Elite Media Got it All So Wrong, Donald Trump Does Connect with Voters

Keith Koffler, Polizette 

There are three types of people in this world: Those who make things happen, those who watch things happen, and those who say, “What just happened?”

In the case of Donald Trump v. The Media and The Elite, it has been a battle against Types 1 and 3. A contest between a man who was clued in to the sentiments of the Republican electorate against a GOP (and media) Establishment disconnected from the people they are supposed to be serving with their astute political strategy and analysis.

trumpfansny_small-4 Elite Media Got it All So Wrong, Donald Trump Does Connect with Voters

Exit polls in Pennsylvania, Maryland, and Connecticut — all of which Trump won on Tuesday — offer the final evidence that, whether you like him or not, Trump represents the majority of Republicans on issue after issue, and that the Elite have failed time and again to understand his appeal.

In January, the National Review devoted an entire issue to debunking Trump, headlining it “Against Trump.” Much of it was devoted to asserting that Trump is not a conservative.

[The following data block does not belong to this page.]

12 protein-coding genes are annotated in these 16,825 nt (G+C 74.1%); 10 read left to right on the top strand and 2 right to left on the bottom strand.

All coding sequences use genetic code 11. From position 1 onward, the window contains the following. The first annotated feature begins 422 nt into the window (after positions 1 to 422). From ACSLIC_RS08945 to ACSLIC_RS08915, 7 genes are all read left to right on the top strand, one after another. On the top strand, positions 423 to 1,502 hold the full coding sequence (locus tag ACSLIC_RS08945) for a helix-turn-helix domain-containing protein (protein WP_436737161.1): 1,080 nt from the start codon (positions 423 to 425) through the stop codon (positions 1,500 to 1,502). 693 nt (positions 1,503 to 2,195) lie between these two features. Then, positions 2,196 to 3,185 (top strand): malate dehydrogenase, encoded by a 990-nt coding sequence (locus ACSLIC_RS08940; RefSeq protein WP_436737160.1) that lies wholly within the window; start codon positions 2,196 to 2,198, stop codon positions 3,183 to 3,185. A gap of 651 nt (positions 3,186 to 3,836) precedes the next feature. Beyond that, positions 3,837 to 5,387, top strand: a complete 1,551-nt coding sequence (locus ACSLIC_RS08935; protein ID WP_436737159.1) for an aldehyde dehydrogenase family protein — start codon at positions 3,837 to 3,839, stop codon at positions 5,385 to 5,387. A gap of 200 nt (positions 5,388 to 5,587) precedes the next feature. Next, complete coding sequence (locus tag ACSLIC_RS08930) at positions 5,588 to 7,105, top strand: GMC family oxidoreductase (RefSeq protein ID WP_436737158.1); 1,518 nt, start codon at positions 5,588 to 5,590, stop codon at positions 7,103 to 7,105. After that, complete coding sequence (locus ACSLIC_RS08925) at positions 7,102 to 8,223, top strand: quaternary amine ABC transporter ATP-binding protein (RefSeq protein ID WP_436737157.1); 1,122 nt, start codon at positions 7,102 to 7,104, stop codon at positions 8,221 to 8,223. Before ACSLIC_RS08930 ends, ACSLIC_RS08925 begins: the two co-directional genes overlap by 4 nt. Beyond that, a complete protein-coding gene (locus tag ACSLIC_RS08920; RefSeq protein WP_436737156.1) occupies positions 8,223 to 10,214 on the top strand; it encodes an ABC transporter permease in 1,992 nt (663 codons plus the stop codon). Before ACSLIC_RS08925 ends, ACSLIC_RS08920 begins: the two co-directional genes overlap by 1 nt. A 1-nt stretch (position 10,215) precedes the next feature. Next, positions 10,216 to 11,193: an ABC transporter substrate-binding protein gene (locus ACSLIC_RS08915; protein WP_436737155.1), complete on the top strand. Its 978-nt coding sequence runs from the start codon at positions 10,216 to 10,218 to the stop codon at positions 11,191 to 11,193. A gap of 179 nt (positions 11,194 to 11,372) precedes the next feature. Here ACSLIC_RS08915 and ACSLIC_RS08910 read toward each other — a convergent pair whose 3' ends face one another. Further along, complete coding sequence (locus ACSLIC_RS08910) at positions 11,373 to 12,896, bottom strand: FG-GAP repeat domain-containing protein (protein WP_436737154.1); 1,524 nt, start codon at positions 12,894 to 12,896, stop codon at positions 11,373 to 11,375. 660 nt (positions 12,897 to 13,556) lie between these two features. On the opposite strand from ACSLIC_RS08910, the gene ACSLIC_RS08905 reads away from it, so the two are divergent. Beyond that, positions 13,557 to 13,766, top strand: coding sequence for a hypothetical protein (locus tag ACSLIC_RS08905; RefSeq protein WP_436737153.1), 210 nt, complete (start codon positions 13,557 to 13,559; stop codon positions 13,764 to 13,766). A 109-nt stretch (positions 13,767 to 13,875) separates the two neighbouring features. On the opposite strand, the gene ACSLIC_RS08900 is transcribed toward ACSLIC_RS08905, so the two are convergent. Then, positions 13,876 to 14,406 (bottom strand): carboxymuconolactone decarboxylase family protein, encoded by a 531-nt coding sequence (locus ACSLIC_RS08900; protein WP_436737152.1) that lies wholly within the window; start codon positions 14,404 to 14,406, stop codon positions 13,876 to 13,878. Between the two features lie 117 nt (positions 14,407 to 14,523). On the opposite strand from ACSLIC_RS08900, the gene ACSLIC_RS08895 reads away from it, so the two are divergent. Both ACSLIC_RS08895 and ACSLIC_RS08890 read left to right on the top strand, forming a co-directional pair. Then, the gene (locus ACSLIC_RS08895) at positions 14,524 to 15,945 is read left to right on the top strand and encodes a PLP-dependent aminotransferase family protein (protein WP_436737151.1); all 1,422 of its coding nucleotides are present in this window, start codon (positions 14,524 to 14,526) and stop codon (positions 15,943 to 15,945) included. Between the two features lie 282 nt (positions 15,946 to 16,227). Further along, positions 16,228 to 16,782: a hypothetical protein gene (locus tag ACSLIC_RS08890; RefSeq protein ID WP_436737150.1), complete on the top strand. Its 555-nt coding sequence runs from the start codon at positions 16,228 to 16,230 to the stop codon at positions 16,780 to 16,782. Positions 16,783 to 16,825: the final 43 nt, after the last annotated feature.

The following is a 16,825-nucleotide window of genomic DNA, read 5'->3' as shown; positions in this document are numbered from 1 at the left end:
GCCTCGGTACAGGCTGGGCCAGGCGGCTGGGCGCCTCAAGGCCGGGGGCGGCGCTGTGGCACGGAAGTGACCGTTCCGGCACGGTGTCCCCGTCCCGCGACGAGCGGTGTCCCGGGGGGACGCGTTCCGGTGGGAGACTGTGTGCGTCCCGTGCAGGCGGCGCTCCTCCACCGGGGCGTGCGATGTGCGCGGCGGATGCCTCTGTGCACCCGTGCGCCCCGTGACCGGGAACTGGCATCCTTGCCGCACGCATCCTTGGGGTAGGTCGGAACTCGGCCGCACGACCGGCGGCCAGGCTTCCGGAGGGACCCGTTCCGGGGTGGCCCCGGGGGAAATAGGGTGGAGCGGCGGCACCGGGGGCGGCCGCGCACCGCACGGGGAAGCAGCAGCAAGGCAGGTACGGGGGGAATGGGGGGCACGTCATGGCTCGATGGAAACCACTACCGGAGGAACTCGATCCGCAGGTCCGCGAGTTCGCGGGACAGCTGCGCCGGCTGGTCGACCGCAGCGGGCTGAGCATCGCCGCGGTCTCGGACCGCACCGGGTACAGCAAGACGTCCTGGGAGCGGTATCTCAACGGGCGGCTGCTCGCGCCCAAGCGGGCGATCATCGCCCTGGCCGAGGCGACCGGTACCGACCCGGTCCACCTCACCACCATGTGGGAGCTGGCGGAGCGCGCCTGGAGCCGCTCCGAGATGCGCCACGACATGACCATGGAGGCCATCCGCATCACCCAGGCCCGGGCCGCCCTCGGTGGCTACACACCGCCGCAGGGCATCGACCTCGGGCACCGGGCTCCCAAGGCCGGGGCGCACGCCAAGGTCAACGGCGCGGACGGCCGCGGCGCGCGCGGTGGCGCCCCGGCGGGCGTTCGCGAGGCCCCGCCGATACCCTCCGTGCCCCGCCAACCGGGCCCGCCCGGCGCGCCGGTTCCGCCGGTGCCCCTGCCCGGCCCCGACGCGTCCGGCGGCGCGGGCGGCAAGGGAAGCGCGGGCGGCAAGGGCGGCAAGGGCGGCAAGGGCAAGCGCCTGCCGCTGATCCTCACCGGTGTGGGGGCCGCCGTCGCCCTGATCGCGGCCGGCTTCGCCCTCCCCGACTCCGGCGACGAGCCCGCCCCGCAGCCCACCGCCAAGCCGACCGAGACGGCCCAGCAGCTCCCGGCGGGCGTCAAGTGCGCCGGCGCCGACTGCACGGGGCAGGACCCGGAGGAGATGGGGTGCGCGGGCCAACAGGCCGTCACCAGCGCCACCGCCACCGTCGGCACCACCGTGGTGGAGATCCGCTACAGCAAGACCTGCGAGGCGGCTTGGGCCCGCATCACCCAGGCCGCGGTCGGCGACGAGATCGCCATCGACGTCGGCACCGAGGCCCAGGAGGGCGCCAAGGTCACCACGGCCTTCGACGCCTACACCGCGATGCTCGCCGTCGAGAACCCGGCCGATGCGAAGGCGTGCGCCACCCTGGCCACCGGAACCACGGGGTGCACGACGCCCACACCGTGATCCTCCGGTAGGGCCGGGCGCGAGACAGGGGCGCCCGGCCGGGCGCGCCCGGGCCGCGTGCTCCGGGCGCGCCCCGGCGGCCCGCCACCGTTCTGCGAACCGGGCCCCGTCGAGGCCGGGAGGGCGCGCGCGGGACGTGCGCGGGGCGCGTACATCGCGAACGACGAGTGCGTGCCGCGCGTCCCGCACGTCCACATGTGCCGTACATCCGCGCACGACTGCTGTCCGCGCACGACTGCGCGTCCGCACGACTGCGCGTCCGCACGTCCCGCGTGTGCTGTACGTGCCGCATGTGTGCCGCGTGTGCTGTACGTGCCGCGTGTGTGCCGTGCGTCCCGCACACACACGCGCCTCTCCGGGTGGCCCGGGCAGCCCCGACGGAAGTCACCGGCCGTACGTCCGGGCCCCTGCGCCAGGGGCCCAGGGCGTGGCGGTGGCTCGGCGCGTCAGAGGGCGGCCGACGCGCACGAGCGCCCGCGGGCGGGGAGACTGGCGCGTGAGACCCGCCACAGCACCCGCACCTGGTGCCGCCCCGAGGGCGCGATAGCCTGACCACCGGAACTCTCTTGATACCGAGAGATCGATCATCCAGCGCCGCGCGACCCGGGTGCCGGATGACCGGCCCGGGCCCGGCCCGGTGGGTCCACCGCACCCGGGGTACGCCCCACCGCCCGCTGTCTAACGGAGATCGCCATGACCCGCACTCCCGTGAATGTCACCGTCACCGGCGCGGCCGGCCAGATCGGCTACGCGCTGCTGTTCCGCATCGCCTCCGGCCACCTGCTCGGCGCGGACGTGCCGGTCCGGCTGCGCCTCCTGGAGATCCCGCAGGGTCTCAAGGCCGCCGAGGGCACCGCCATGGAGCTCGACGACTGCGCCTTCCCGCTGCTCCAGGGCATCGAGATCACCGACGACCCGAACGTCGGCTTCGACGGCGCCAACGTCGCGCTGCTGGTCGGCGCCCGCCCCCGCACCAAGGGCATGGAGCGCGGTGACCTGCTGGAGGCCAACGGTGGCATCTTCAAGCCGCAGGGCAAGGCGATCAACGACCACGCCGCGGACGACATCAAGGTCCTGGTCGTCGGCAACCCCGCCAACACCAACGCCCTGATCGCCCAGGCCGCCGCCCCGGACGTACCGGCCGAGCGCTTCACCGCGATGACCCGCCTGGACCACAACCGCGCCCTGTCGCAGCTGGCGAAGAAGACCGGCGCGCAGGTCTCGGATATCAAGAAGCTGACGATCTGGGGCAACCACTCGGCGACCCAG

“One thing about which there can be no debate is that Trump is no conservative — he’s simply playing one in the primaries. Call it unreality TV,” wrote Mona Charen.

“We conservatives should support the one candidate who walks with us,” opined L. Brent Bozelle III — meaning, not Trump.

“Donald Trump is no conservative. That’s not a crime, it’s just a reason to vote against him,” wrote Yuval Levin.

Well. Um.

Trump beat the supposed darling of the right, Sen. Ted Cruz, by more than 10 points among very conservative voters in Pennsylvania, Maryland, and Connecticut, according to an ABC analysis of exit polls. “Donald Trump dominated among white, born-again or evangelical Christians in Pennsylvania, who made up 42 percent of the Republican electorate, winning 58 percent — Ted Cruz won 29 percent and John Kasich won 12 percent,” according to CNN.